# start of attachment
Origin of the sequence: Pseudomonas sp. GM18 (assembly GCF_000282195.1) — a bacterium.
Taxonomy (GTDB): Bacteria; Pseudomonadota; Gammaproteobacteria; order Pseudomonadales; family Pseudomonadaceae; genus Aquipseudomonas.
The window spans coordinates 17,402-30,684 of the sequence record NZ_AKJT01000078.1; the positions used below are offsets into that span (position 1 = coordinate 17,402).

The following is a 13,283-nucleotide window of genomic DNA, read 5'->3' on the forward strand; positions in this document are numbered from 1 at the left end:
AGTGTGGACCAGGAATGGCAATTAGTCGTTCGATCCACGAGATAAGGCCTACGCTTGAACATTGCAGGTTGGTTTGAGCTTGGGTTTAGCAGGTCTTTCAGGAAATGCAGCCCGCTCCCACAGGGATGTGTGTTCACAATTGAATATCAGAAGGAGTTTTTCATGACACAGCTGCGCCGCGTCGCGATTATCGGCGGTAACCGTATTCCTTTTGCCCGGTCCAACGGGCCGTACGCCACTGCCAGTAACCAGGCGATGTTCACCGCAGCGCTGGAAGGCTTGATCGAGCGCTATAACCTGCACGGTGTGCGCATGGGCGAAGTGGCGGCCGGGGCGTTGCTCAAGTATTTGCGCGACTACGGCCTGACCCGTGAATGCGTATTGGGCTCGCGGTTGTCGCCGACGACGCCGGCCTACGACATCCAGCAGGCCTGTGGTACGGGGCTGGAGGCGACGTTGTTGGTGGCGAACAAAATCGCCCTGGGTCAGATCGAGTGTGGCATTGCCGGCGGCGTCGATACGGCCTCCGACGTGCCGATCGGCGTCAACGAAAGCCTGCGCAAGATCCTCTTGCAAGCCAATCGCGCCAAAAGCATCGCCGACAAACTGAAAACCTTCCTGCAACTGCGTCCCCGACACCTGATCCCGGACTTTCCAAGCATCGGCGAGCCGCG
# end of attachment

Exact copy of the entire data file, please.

Origin of the sequence: Pseudomonas sp. GM18 (assembly GCF_000282195.1) — a bacterium.
Taxonomy (GTDB): Bacteria; Pseudomonadota; Gammaproteobacteria; order Pseudomonadales; family Pseudomonadaceae; genus Aquipseudomonas.
The window spans coordinates 17,402-30,684 of the sequence record NZ_AKJT01000078.1; the positions used below are offsets into that span (position 1 = coordinate 17,402).

The following is a 13,283-nucleotide window of genomic DNA, read 5'->3' on the forward strand; positions in this document are numbered from 1 at the left end:
AGTGTGGACCAGGAATGGCAATTAGTCGTTCGATCCACGAGATAAGGCCTACGCTTGAACATTGCAGGTTGGTTTGAGCTTGGGTTTAGCAGGTCTTTCAGGAAATGCAGCCCGCTCCCACAGGGATGTGTGTTCACAATTGAATATCAGAAGGAGTTTTTCATGACACAGCTGCGCCGCGTCGCGATTATCGGCGGTAACCGTATTCCTTTTGCCCGGTCCAACGGGCCGTACGCCACTGCCAGTAACCAGGCGATGTTCACCGCAGCGCTGGAAGGCTTGATCGAGCGCTATAACCTGCACGGTGTGCGCATGGGCGAAGTGGCGGCCGGGGCGTTGCTCAAGTATTTGCGCGACTACGGCCTGACCCGTGAATGCGTATTGGGCTCGCGGTTGTCGCCGACGACGCCGGCCTACGACATCCAGCAGGCCTGTGGTACGGGGCTGGAGGCGACGTTGTTGGTGGCGAACAAAATCGCCCTGGGTCAGATCGAGTGTGGCATTGCCGGCGGCGTCGATACGGCCTCCGACGTGCCGATCGGCGTCAACGAAAGCCTGCGCAAGATCCTCTTGCAAGCCAATCGCGCCAAAAGCATCGCCGACAAACTGAAAACCTTCCTGCAACTGCGTCCCCGACACCTGATCCCGGACTTTCCAAGCATCGGCGAGCCGCG